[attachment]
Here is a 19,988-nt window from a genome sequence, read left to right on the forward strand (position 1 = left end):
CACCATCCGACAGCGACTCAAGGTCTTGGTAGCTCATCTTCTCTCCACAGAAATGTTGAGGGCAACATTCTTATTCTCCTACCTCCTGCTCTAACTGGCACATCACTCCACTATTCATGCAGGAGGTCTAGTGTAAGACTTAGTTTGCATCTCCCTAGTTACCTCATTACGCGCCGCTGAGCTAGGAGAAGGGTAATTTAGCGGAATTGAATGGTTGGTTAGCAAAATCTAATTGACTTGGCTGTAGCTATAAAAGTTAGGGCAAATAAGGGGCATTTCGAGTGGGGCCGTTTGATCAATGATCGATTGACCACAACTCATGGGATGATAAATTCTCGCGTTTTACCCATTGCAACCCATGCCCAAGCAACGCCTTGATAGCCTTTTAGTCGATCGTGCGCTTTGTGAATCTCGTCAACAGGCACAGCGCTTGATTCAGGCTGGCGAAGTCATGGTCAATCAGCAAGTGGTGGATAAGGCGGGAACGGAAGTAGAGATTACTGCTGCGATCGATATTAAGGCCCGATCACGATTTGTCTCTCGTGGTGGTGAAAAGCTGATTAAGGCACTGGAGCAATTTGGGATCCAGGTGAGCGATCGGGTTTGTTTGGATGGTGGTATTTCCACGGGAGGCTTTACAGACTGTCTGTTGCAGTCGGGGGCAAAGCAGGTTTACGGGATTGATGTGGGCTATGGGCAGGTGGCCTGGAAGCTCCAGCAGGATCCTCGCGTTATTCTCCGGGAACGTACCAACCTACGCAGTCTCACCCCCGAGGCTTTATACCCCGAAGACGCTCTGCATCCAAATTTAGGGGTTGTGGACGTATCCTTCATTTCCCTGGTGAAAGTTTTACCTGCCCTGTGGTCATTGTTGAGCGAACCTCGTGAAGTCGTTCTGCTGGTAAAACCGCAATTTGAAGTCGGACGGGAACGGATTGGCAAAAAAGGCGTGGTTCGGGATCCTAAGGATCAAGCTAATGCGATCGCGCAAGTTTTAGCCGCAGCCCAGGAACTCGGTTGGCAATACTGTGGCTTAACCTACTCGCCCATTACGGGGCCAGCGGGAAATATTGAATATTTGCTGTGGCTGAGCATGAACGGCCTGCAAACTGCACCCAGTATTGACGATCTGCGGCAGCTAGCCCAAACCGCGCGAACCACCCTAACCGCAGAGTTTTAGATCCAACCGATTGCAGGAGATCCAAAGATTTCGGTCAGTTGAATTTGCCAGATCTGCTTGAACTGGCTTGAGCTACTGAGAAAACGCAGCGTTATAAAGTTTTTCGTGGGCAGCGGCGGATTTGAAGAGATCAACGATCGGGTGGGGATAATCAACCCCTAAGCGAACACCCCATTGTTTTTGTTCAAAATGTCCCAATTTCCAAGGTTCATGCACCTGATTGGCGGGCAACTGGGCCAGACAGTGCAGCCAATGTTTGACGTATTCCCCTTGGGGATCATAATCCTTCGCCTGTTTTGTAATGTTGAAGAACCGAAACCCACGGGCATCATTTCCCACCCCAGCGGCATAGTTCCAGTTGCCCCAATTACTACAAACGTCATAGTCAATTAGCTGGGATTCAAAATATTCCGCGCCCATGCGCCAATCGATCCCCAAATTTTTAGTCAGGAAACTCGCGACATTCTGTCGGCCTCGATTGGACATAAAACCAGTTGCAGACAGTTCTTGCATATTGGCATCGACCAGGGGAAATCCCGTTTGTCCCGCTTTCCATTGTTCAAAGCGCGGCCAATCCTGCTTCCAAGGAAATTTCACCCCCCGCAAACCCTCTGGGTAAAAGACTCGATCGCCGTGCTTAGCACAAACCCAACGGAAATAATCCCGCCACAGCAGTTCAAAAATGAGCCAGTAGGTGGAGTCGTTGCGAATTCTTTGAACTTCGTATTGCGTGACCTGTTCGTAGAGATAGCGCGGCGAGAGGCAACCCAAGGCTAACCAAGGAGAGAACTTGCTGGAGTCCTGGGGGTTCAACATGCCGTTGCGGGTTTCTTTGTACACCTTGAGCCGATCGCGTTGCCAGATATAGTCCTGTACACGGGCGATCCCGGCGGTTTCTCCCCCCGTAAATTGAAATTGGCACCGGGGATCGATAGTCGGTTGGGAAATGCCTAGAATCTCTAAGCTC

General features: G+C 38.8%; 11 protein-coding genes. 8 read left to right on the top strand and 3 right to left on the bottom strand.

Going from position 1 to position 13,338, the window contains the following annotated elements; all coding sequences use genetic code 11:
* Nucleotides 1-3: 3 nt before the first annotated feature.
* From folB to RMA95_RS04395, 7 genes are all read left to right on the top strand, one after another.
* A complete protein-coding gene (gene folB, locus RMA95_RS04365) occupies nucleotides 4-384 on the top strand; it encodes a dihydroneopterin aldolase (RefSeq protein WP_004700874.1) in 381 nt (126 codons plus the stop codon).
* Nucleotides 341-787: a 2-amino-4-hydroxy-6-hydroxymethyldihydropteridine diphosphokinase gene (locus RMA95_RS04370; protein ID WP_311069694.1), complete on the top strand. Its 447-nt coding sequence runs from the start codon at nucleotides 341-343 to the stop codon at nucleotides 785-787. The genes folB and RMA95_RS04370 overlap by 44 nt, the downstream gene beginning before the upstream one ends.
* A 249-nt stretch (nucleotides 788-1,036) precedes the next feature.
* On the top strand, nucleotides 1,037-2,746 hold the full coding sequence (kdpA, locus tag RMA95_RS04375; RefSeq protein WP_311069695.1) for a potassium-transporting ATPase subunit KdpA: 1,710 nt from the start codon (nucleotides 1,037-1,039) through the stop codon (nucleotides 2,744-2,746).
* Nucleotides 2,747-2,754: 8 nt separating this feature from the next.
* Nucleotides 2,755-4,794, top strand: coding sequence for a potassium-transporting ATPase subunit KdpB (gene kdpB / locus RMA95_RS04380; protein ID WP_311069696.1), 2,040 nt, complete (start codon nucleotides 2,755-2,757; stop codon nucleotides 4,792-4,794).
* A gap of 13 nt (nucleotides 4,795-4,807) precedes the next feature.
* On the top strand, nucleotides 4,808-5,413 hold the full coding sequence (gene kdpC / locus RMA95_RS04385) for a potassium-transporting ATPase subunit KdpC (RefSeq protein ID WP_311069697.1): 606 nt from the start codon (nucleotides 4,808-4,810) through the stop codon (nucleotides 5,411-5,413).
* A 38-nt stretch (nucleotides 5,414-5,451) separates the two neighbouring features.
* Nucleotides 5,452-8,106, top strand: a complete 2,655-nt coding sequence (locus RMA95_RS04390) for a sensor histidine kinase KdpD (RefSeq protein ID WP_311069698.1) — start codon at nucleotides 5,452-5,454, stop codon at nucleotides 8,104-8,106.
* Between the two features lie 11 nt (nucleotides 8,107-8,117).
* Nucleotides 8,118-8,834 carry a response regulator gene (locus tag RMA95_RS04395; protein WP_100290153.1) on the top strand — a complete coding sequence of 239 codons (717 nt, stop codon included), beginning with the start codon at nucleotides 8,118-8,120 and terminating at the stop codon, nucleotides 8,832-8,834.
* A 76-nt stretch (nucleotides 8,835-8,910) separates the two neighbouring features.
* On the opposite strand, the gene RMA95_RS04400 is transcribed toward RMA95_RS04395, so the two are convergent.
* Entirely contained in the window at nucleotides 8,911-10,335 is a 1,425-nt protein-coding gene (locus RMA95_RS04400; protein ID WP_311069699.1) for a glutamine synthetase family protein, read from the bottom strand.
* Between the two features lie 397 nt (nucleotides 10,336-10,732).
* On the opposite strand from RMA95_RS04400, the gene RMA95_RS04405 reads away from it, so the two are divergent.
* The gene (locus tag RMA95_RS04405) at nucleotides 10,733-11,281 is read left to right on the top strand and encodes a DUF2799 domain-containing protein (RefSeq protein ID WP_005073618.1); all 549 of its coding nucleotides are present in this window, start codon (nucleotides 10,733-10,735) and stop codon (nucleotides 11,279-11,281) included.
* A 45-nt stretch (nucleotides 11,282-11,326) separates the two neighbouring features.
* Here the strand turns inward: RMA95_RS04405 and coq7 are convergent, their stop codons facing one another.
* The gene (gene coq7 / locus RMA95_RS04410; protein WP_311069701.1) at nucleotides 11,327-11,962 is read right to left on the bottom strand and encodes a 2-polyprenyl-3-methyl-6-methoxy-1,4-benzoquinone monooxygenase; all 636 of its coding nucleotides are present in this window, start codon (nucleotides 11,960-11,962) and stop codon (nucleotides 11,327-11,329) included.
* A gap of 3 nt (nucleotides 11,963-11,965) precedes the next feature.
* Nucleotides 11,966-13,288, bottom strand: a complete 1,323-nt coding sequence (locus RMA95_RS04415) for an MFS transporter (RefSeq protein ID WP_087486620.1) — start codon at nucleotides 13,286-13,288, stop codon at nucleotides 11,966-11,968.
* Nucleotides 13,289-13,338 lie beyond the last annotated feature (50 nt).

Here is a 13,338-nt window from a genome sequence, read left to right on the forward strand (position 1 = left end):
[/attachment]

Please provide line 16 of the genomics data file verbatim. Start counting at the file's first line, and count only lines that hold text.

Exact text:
* Nucleotides 5,452-8,106, top strand: a complete 2,655-nt coding sequence (locus RMA95_RS04390) for a sensor histidine kinase KdpD (RefSeq protein ID WP_311069698.1) — start codon at nucleotides 5,452-5,454, stop codon at nucleotides 8,104-8,106.